wioe in a lifetime
A decade on from his seminal series of television monologues, ALAN BENNETT is back with Talking Heads 2.
Words: Steve Cramer
Alan Bennett is being handed a prestigious award. His play. Getting On. has been judged funniest of the year and the underwhelmed. slightly built. Yorkshire-born dramatist peers over the tops of his thick glasses as he delivers his withering speech. ‘To be given the award for Best Comedy is rather like taking great care and love nurturing your finest marrow.‘ he begins. mystifyingly. ‘but when you take it to the show you find you have won the prize for best cucumber.‘
That was 197]. bttt Bennett has maintained this attitude to the comic elements of his work ever since. His television. film and theatre work is darkly intentioned. but such is the sharpness of his observational dialogue. that audiences have frequently seen more humour than rancour in his writing.
Still. Bennett seldom finds his own work funny. and. a decade after Talking Heads — his legendary BBCZ straight-to-camera monologues performed by the likes of Maggie Smith. Thora Hird and Julie Walters — he has written Talking Heads 2 with an emphasis on the dark side.
‘I kept putting them aside and. even when they
‘Talking Heads 2 is sadder than the last lot. Joie de vivre has never been my strong point.’
Neighbourhood watcher: Julie Walters in Talking Heads 2
were finished. I left them in a drawer for a year as I felt they were too gloomy to visit on the public] he says. 'They‘re sadder than the last lot. There are jokes. but jnie de vivre has never been my strong point.’
The six pieces in this series emphasise the female performer. Five women (Patricia Routledge. Eileen Atkins. Julie Walters. Penelope Wilton and Thora Hird) and one man. David Haig. perform monologues which. as with the first series. emphasise the vacuity and ennui of middle-class suburban existence. ‘When I was a boy the women in ottr family did most of the talking.‘ he half-jokes.
But there is surely more to it than this. Bennett clearly sees women as the greater victims of ordinary life. employing self-deception as the strongest strategy for survival.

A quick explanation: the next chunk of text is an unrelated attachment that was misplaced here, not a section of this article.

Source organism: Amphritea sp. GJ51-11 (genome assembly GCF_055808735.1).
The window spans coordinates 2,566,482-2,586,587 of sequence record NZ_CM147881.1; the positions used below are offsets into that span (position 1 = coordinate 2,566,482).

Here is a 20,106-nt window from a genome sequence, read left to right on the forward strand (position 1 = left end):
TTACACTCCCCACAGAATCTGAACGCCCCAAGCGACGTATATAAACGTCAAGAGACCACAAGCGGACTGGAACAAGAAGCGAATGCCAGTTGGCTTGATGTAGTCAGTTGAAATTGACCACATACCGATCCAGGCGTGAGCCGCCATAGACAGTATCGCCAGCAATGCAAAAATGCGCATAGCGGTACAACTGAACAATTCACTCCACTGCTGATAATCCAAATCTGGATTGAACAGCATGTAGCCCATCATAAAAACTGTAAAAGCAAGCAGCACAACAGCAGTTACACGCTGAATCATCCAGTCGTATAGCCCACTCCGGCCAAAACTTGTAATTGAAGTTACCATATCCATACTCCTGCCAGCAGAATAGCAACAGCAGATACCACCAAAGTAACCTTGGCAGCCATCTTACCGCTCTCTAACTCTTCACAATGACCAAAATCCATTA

In the first of the series. Miss l'iizzard Finds Her Feet. Patricia Routledge plays a woman overly concerned with the condition of her feet. seeking the help of a chiropodist. Routledge’s monologue. as she speaks of her job in soft furnishings and her difficulties caring for an invalid brother. is redolent with irony.
Julie Walters’ return to Bennettland in The ()lli.\‘id(’ Dag sees her cast as a deluded housewife. who idealises her life without realising her complete alienation from the people around her or the arrest of her husband for an unspecified crime. Similarly. in The Hand Of (ind Eileen Atkins' antique dealer cannot acknowledge to herself that her ‘love of beautiful things' is. in fact. old-fashioned suburban avarice disguised as an appreciation of aesthetics.
The message? You may fool yourself. but you can't kid the speccy. little Northerner.
Talking Heads 2 starts on BBC2, Tue 6 Oct. 9.50pm.
Celebrity sofa surfing. This issue: Mark Cousins
Favourite TV show?
Probably Dr Who. It was uninhibited and Surreal, unlike most TV, Favourite TV snack?
Chinese food or toasted cheese. And lots of Wine!
When did you last shout at the TV? The World Cup final. I had 50p on France (and lots of \NIFTE).
Who would you be on Stars In Their Eyes?
God, these questions make you search your soul. It would have to be a girl. And that girl would have to be Marlene Dietrich. Or maybe DaVid BovVie as Ziggy Stardust.
Which TV personality makes you want to be physically sick?
There's a very smug woman called Juliet something who does a holiday show. For some reason I hate her. And Vanessa Feltz is a disgrace.
Who was the first person on TV you had a crush on?
I remember Blondie in a bin liner dress on Top Of The Pops. And I liked the idea of Sebastian Flyte in Brideshead Revisited spanking AloySius, his toy bear, for being naughty. Quite a confes3ion that.
I like the one where the guy uses a bra to kill the big monster and so all the girls take theirs off.
Greatest TV moment of all time? Thatcher crying as she left. Michael Forsyth’s defeat. And Portillo’s.
Who would be on your dream Top Of The Pops?
Some amaZing colliSion like James Dean Bradfield from the Mariics and Billie Holiday singing 'A Woman’s Needs', a beautiful John-Taupin song. If you could be in any TV show, past or present, what would it be? Brideshead Revisited (as AloySIus). Best ever TV theme tune?
The Beechgrove Garden. But it's tricky to Sing,
Greatest ever TV movie?
Alan Clark's film E/ephant, about Belfast. It’s uninhibited and full of
anger Mark Cousins presents Moviedrome, BBCZ, Sundays, around 70.45pm.
24 Sen—8 Oct 1998 THE lIST 97